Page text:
Small molecule versus biological drugs

Biosimilares/Investigación | Posted 29/06/2012 post-comment2 Post your comment

Biological drugs are large and complex, often consisting of heterogeneous mixtures. They are generally made in genetically engineered cells that impose their own variabilities–in post-translation modifications such as glycosylation–on the processes used to make such drugs.

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Manufacturing of biologicals is more challenging than for traditional small molecule drugs. Even minor changes in manufacturing process can cause significant changes in efficacy or immunogenicity.

A comparison of small-molecule and biological drugs makes it clear as to why there are so many challenges with the production of biosimilars of biologicals compared to the relatively easy task of making a generic of a small molecule drug.

As an example aspirin, which is considered a small molecule drug, measures just 180 daltons and has 21 atoms. It has little ability to initiate an immune response and remains relatively stable over time. In contrast, a typical monoclonal antibody biological drug measures 150,000 daltons, contains 20,000 atoms, degrades over time, and has the ability to generate a significant immune response. Thus, the production of a biological is an inherently unstable situation requiring special handling and storage, see Table 1.

Table 1: Characteristics of small molecule drugs compared to biologicals [1, 2]

  Small molecule drugs Biological drugs
Size - Small (single molecule)
- Low molecular weight 
- Large (mixture of related molecules)
- High molecular weight 
Structure Simple, well defined, independent of manufacturing process Complex (heterogeneous), defined by the exact manufacturing process
Modification Well defined Many options
Manufacturing - Produced by chemical synthesis
- Predictable chemical process
- Identical copy can be made
- Produced in living cell culture
- Difficult to control from starting material to final API
- Impossible to ensure identical copy
Characterisation Easy to characterise completely Cannot be characterised completely the molecular composition and heterogenicity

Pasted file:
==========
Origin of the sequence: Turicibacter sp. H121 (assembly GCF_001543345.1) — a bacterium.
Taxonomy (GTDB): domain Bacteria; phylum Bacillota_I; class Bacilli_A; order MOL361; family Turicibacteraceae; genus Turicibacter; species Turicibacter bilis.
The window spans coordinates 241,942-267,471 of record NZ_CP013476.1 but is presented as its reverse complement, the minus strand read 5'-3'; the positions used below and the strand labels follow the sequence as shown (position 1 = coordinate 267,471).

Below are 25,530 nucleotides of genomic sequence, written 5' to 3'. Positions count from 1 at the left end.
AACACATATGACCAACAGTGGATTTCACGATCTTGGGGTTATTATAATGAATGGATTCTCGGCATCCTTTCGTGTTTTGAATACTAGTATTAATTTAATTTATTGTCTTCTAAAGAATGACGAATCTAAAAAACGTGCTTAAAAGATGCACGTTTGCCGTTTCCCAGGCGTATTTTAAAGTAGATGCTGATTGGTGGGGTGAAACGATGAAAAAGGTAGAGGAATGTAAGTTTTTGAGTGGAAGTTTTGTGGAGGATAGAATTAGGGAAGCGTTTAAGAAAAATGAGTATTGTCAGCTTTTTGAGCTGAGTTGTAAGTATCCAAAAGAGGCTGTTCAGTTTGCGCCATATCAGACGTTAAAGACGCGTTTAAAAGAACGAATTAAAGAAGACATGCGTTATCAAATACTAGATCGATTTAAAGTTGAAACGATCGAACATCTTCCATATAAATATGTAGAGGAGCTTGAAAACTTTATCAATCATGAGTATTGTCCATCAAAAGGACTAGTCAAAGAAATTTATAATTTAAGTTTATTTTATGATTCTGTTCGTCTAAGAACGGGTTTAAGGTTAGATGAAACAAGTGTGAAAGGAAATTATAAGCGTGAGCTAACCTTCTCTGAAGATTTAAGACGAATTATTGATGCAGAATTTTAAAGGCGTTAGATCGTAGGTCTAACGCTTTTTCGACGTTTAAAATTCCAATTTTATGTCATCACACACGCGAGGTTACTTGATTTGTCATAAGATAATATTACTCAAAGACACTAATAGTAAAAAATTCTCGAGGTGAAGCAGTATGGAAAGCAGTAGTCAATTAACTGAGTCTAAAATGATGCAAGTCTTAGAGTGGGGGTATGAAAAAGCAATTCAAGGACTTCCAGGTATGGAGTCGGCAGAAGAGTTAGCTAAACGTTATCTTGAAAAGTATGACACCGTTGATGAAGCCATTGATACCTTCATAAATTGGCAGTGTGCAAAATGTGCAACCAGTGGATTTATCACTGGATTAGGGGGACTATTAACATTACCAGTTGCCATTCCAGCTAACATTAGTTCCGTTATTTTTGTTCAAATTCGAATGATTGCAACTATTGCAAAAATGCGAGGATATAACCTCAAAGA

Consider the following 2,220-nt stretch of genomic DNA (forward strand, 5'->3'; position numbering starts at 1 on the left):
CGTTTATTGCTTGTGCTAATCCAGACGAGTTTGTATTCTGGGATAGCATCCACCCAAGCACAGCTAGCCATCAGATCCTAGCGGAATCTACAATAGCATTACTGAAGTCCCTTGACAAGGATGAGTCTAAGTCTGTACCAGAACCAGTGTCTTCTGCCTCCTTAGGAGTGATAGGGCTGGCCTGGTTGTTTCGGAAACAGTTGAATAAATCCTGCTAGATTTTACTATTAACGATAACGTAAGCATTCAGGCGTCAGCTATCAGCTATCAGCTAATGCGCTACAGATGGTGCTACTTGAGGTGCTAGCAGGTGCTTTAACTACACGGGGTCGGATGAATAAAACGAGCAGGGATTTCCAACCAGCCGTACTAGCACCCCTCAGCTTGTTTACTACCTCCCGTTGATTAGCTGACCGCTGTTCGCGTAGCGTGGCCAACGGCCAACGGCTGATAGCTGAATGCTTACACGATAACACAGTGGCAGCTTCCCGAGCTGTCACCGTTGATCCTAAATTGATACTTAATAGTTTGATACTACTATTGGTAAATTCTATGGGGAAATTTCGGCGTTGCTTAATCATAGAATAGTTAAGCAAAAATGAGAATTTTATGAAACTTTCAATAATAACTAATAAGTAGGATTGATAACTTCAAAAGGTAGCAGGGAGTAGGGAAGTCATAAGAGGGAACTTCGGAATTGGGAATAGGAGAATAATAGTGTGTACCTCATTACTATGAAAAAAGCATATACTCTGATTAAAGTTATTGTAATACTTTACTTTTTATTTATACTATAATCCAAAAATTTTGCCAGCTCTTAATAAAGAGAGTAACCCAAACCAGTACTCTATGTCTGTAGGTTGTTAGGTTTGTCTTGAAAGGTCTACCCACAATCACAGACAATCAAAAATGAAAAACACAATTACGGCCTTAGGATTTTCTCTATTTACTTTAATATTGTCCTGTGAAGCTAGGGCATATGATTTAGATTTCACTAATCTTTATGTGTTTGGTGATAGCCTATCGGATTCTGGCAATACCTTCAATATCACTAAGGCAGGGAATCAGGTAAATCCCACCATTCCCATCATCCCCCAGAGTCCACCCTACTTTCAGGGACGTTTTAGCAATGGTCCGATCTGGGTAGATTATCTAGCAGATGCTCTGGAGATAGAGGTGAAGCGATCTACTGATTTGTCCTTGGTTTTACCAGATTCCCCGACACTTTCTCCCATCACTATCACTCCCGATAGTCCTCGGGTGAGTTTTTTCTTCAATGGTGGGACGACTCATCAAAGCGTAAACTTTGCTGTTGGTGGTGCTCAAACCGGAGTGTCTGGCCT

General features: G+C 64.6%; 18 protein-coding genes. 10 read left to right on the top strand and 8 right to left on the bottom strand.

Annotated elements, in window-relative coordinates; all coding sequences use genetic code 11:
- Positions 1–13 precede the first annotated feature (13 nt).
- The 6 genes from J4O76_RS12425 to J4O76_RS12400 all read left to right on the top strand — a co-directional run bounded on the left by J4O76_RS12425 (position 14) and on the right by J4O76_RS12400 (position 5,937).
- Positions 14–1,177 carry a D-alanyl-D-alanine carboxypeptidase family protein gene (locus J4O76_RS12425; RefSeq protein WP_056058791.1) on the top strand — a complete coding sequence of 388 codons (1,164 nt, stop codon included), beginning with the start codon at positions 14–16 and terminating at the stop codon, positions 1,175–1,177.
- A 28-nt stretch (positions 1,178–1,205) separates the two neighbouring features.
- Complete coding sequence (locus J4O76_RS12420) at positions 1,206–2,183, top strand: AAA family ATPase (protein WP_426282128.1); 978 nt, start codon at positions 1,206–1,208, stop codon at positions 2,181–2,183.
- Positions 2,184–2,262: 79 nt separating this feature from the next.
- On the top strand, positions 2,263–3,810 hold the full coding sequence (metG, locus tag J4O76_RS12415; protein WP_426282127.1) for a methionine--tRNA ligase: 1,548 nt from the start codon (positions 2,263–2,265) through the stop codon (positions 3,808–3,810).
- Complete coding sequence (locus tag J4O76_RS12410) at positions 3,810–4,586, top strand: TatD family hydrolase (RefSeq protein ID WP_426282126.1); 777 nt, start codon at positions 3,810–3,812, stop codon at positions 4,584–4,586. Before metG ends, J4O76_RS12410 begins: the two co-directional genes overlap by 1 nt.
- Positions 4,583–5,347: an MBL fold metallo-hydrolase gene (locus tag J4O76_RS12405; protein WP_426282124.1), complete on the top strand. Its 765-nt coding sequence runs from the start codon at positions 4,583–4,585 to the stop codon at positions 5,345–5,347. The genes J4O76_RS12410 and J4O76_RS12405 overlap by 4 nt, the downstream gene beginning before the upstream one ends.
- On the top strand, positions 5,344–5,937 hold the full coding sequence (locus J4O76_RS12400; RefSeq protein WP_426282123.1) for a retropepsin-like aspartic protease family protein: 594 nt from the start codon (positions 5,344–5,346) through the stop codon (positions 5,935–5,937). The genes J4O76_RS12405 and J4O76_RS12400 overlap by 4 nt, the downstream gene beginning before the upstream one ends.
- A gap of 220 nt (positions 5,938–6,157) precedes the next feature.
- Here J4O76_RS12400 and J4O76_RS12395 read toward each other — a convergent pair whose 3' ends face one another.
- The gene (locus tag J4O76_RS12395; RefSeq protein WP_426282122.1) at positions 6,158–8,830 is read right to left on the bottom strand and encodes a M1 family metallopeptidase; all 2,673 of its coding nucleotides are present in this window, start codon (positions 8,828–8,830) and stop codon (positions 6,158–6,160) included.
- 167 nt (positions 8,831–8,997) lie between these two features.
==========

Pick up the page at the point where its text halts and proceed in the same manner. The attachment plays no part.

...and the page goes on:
Stability Stable Unstable, sensitive to external conditions
Immunogenicity Mostly non-immunogenic Immunogenic

API: active pharmaceutical ingredient

The problem with biologicals is also the cost, especially as they are often used for chronic conditions, such as rheumatoid arthritis. Whereas a small molecule drug costs on average US$1 per day, with a generic drug costing just cents, a biological drug costs on average US$22 per day [3].

When considering biosimilars, inherent differences between biosimilars may produce dissimilarities in clinical efficacy, safety, and immunogenicity. Therefore, switching biosimilars should be considered a change in clinical management.

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Current status of biosimilar development


1.  Declerck PJ. Biologicals and biosimilars: a review of the science and its implications. Generics and Biosimilars Initiative Journal (GaBI J). 2012;1(1):13-6. DOI: 10.5639/gabij.2012.0101.005

2.  Schellekens H, et al. Poster #R6341 presented at FIP Pharmaceutical World Congress 2010.

3.  GaBI Online - Generics and Biosimilars Initiative. Opportunities for biosimilar development []. Mol, Belgium: Pro Pharma Communications International; [cited 2012 Jun 29]. Available from:

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